Daily Design: Day 60
Daily Design is a series of game concepts devised daily through all of 2016. These are just basic concepts, designed based on three randomly generated words. Today, they are;
Watch, Imperial and Vessel.
As such, the game I’ve designed today is…
Interdum Paratus has players take the role of a bumbling city guard who finds him or herself inhabited by the soul of an ancient (and thoroughly evil) god.
Despite that, the player has a job to do. Citizens won’t oppress themselves, and crime runs rampant – it’s up to the guards to hold back the tide of the unlawful and protect the nobility. This is just a bit harder to do when maddening whispers threaten to overcome your senses.
Mechanically, the game comes down to judging citizens for their actions. Find a thief? You can choose to cut off their hands, release them entirely, send them to jail, or eat their soul.
Different choices obviously lead to different outcomes, but the game is simple enough that this is really all the mechanical depth it has. You make a few decisions and watch the impacts unfold and affect the city – it’s little more than that, but were it to be written (and acted) well enough, I think it’d be a fun time all the same.
Simple, then, as far as a concept goes. “Make a game about decisions but make it good”. Still, I think this concept has enough merit that it could stand on it’s own. Possible inclusions to improve the depth of the game would probably detract from the concept – “morality bars” are just bad design, and I think a more fluid system of how the city evolves would be best. Different decisions lead to different outcomes, and the concept is broad enough that any tone could be taken during development (though with the premise, I envision it as being light-hearted).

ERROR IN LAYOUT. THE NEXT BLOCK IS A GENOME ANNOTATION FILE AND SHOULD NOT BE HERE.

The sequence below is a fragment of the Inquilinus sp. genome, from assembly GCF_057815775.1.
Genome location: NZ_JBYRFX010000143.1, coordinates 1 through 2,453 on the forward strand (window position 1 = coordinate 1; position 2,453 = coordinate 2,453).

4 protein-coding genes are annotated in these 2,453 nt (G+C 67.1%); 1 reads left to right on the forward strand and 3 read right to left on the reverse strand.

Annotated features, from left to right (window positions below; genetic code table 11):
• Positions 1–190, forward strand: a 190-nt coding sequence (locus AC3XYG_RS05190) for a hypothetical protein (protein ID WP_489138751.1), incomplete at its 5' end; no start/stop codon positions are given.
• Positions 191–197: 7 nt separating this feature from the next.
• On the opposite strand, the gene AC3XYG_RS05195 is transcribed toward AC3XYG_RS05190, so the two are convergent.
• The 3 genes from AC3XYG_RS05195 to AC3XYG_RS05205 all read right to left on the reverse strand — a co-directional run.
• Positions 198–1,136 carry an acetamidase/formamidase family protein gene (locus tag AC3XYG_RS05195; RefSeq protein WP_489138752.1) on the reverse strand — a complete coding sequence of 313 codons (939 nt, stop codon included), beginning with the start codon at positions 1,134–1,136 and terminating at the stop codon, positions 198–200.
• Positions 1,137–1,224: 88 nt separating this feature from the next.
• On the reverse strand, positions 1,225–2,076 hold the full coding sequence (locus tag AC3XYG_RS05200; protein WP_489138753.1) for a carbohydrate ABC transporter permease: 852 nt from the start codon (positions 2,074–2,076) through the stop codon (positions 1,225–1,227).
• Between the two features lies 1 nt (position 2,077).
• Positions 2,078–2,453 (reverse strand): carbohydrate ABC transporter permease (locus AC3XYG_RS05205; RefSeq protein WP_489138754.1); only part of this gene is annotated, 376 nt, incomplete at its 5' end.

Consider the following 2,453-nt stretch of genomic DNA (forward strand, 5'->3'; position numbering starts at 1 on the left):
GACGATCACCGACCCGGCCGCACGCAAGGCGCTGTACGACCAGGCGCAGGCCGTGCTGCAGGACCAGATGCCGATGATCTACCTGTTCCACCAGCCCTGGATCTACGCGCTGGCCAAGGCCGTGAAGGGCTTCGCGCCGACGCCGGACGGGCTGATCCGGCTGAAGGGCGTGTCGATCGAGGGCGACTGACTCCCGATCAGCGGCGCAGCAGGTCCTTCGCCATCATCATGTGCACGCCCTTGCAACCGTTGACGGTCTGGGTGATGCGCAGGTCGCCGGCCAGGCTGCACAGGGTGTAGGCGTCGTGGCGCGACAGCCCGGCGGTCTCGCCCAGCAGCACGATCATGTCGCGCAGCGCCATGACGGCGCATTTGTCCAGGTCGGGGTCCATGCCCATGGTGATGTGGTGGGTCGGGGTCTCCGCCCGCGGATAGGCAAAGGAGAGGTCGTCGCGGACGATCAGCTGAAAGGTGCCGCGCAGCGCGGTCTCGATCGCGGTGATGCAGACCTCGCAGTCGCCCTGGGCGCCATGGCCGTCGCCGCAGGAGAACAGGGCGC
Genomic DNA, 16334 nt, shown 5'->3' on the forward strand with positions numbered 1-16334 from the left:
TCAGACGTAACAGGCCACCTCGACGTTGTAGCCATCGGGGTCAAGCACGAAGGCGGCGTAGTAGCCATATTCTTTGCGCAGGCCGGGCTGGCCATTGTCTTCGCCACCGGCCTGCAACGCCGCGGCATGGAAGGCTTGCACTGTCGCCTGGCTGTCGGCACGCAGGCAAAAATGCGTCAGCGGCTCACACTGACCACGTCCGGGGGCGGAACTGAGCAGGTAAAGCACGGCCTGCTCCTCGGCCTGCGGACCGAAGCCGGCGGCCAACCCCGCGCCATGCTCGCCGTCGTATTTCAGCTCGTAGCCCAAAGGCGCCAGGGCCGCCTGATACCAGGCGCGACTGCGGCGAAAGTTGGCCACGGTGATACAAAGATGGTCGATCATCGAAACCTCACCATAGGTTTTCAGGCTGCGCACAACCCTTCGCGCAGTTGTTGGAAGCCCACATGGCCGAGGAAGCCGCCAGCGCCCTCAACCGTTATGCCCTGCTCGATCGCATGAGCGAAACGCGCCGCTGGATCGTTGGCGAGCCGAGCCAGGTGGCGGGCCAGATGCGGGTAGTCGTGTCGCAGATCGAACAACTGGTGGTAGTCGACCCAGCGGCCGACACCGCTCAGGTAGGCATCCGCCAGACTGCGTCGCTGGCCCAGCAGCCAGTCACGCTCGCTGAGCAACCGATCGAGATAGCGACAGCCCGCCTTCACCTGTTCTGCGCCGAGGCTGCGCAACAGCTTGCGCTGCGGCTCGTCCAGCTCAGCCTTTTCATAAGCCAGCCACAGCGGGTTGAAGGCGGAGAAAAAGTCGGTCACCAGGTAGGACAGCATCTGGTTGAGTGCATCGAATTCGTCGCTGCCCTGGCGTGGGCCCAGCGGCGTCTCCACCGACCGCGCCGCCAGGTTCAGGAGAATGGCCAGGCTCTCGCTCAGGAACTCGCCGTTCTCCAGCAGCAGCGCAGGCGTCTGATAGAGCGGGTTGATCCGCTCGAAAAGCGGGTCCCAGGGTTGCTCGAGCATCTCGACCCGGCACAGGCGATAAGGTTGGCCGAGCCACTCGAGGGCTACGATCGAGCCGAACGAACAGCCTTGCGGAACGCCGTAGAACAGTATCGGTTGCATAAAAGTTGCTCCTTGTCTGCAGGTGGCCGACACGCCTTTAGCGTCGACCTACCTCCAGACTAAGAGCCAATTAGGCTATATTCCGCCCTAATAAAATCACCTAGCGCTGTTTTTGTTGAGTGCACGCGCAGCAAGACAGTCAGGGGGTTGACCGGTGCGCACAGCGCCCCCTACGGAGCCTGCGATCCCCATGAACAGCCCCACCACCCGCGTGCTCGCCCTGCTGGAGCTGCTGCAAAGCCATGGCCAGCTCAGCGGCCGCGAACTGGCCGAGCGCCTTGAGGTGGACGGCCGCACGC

You know those dumb guards you see in every fantasy ever made? It’d be great to see it from their point of view. For example, you may be posted at the gate with strict orders not to let anybody into the city (say there’s an outbreak of gnomes or something). What do you do when an adventurer appears who claims to have urgent business with the king? Personally, I think they’d need to get a pass. You can tell them that you think Old Man Johnson out in the shack by the lake may be able to help and set them on their quest, only to have them return later (in cooler armour after having gotten stronger) with a pass. Good for them!
It’s essentially the one joke stretched across an entire game (ha! Guards are dumb!) but if the game were simple and brief enough, I think it’d be one worth playing.
That’s it! Thanks for reading. I’ll be back tomorrow with another simple game concept.